When I started staying home with our children, my book budget (which was a big portion of my “fun” money because reading is something I love to do) was the first to go. I had not had a library card since I was a teenager but when I realized that I couldn’t justify paying $15.99 for a brand new book that I would read in one sitting, I packed up the family for a trip to the library. We each got library cards and I am so glad that we did. There are a number of benefits to getting a library card.
Teach your children about responsibility. Both my 5 and 8 year old have their own library cards and have since they were 3 and 6. When we check out library books, they each carry their own bag, choose their own books and check them out with their cards. They are responsible for taking care of the books when we have them at home. If they misplace the book, they are responsible for the late fines or to replace. To date, we haven’t had to replace any books but my son has had to pay two fines. Recently he thought he had a book that was overdue. I loved seeing the relief in his face when he realized his book was not overdue and he was spared from having to turn over some of his money.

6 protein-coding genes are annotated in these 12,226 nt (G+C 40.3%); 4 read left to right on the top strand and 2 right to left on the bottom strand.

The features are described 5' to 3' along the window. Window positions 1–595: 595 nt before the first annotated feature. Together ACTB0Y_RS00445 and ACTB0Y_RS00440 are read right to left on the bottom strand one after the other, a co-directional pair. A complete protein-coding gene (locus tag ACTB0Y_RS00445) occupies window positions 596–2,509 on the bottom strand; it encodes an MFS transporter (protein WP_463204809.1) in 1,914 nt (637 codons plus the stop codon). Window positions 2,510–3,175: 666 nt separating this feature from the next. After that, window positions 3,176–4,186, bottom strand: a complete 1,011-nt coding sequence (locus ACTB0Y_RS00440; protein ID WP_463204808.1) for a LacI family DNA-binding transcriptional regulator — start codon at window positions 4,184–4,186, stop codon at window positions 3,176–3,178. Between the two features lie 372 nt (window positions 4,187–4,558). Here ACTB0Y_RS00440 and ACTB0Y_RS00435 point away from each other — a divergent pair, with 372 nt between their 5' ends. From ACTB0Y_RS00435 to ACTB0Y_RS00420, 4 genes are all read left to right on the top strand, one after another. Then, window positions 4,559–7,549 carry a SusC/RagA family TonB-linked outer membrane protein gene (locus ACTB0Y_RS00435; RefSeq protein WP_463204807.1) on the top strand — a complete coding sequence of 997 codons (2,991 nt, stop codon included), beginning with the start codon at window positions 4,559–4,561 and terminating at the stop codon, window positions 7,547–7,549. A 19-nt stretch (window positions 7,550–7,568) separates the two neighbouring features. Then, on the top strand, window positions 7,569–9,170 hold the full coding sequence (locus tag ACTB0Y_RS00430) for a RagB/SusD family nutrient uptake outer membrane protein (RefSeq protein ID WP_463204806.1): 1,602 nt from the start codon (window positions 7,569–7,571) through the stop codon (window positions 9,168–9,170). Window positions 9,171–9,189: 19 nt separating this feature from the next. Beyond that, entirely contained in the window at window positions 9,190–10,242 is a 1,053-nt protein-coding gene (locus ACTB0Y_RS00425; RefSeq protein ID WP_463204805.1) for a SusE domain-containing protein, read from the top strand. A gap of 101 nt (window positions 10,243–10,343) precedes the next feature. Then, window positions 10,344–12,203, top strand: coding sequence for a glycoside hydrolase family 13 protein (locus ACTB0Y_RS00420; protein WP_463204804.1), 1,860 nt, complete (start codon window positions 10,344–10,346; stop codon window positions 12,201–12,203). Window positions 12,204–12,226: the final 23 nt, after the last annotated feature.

Read something new. I love that my son found books that taught him how to draw and my daughter is currently fascinated with nonfiction books about animals. They both have devoured the I Spy books. They read things that they wouldn’t normally read. The summer reading program taught them to explore the shelves and try something new. I, too, have been reading books that I normally wouldn’t pick up and I have really enjoyed them. Did you know that the library has a travel guide section? I found travel guides to all three major destinations on our summer vacation list. I was able to gather information without having to pay for guidebooks that I would only use once.
Libraries aren’t just for checking out books. Once we grab the books we want to check out, we head to the DVD and books on tape sections to see what we should add to our pile. The books on tape kept us occupied during our 30 hours on the road this summer.
Entertain the kids. The summer reading program and activities offered during the year are fantastic. Watch a movie, attend a story time, or read to dogs. Your children can learn how to make model airplanes and draw like a cartoonist. There are computers available for the kids to play games and coloring sheets. The Tryon Branch has a wonderful playground that we always visit when we are finished picking out our books.
This month, in celebration of Library Card Sign-Up Month, the Blue Wahoos’ mascot, Kazoo, will be visiting the library. There is also a raffle to enter if you are interested in winning some Blue Wahoos Memorabilia.